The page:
Defend Trade Secrets Act Immunity Notice By Charles T. Hoge on October 04, 2016



The Defend Trade Secrets Act

The Uniform Trade Secrets Act has been in existence over thirty years and nearly all states have adopted it or a version of it. California’s version (“CUTSA”) is set forth under Civ. Code  section 3426 et. seq. Congress has grappled with the lack of uniformity of implementation of UTSA among the states and the increasing problem of international theft of trade secrets. On May 11, 2016, Congress passed the Defend Trade Secrets Act (“DTSA”), set forth in 18 U.S.C sections 1831-39, which applies to misappropriations after that date.


The DTSA applies to products and services in interstate commerce. It may be a more effective tool for enforcing trade secret theft because of its new TRO seizure provisions and the nationwide reach of its remedies. Additionally, while CUTSA has broad preemptive effect over other tort claims, the DTSA may allow practitioners to pursue those tort claims. The DTSA also seems to contemplate a jury trial on some issues that the court would decide under CUTSA.

DTSA Immunity Notice

The DTSA has an issue that business and employment lawyers need to be mindful about. It sets forth a statutory immunity for employee-whistleblowers that file a charge or complaint with a government agency or court that permits them to identify the employer’s trade secret under seal. If an employer decides to sue his former employee for misappropriating trade secrets under the DTSA, he needed to  provide notice of this immunity to its employees to potentially recover attorney’s fees and enhanced damages (twice the amount) for willful misappropriation under the DTSA.


How does an employer provide that immunity notice? To be safe, the notice should be verbatim as provided in the text of 18 U.S.C. section 1833(b):

Under the Defend Trade Secrets Act of 2016, 18 U.S.C. sections 1831-39:

An individual shall not be held criminally or civilly liable under any Federal or State trade secret law for the disclosure of a trade secret that: (A) is made (i) in confidence to a Federal, State, or local government official, either directly or indirectly, or to an attorney; and (ii) solely for the purpose of reporting or investigating a suspected violation of law; or (B) is made in a complaint or other document  is filed  in a lawsuit or other proceeding, if such filing is made under seal.

An individual who files a lawsuit for retaliation by an employer for reporting a suspected violation of law may disclose the employer's trade secret to the attorney of the individual and use the trade secret information in the court proceeding if the individual (A) files any document containing the trade secret under seal; and (B) does not disclose the trade secret, except pursuant to court order.

It appears this notification should be in new employment agreements and policy handbooks entered after May 19, 2016. Ideally, employers would collect acknowledgements that its employees have been advised of the new policy. The immunity appears to apply to any agreement that might be the cornerstone of a misappropriation claim under the DTSA, including NDAs, Non-Compete Agreements, Independent Contractor Agreements and Separation Agreements.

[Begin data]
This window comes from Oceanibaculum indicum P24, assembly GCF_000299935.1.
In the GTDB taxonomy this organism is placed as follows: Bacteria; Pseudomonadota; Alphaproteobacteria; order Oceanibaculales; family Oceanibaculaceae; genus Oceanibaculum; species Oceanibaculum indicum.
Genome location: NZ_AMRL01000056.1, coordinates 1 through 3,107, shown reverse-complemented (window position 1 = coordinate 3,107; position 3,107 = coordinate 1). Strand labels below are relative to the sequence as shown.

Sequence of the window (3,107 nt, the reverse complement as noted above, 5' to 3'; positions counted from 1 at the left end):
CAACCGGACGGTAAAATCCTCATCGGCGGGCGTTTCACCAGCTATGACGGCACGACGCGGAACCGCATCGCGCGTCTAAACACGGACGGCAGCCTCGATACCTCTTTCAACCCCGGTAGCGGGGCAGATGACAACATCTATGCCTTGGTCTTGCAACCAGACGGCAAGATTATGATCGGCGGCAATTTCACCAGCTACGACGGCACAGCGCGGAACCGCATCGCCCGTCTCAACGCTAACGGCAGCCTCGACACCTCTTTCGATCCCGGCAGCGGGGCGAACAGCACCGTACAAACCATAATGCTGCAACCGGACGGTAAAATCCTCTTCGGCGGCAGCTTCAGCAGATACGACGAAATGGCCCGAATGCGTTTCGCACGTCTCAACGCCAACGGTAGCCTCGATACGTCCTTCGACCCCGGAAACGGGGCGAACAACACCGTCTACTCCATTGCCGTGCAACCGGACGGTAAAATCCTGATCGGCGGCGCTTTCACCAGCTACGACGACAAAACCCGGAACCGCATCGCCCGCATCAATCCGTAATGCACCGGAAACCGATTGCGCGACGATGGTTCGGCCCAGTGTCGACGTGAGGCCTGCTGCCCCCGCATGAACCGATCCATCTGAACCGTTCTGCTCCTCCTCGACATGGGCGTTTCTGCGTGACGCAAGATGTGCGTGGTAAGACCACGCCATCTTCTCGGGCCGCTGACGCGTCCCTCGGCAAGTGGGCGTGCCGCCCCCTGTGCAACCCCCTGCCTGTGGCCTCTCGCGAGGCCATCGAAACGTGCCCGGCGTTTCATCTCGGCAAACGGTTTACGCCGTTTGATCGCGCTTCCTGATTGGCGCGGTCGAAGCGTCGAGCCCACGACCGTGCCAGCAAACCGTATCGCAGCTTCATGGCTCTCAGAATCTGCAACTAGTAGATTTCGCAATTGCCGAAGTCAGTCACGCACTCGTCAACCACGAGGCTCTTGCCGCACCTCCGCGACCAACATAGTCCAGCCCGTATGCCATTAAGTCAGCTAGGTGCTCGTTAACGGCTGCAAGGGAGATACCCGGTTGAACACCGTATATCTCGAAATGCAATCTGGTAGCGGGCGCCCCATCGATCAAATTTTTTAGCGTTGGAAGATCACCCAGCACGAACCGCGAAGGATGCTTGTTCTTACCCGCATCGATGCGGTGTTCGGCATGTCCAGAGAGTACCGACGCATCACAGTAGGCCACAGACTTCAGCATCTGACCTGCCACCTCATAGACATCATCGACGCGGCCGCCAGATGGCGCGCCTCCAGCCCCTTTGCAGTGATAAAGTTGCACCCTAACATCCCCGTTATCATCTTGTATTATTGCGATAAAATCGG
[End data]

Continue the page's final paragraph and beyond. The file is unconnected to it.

Should Employers Actually Provide the Immunity Notice?

There are other tradeoffs. In addition to being an aggravation for employers to implement, the immunity notice might be seen as a roadmap for an unscrupulous employee, or his new employer, to build an employment claim around use of an alleged trade secret or an opportunity to try to defeat the trade secret in court proactively. Employers may be very reluctant to set out the immunity notice. Further, while the employer may risk losing recovery of attorneys’ fees and enhanced damages under the DTSA, a CUTSA claim likely can be combined with it and still provide those remedies. It would appear employers can still reap the advantages of both Acts without providing the immunity notice.


However, there are other issues about the immunity disclosure that indicate this aggravation should be taken seriously. Employers might risk class action or government enforcement actions if they fail to provide the immunity notice. The immunity applies to disclosure in court proceedings or to the government, but what about private contract arbitration? Additionally, one opposing an employer’s attempt to characterize information as a trade secret may argue that its failure to provide the immunity notice is a tacit admission that the information was not a trade secret at all. The failure to provide the notice may also be claimed to be an unfair employment practice.


It appears that more trade secret litigation will be headed to federal court, and it also appears employers can combine DTSA and CUTSA claims to keep their options open. It is still important that employers consider both sides of the immunity issue and wisely choose which path to follow.

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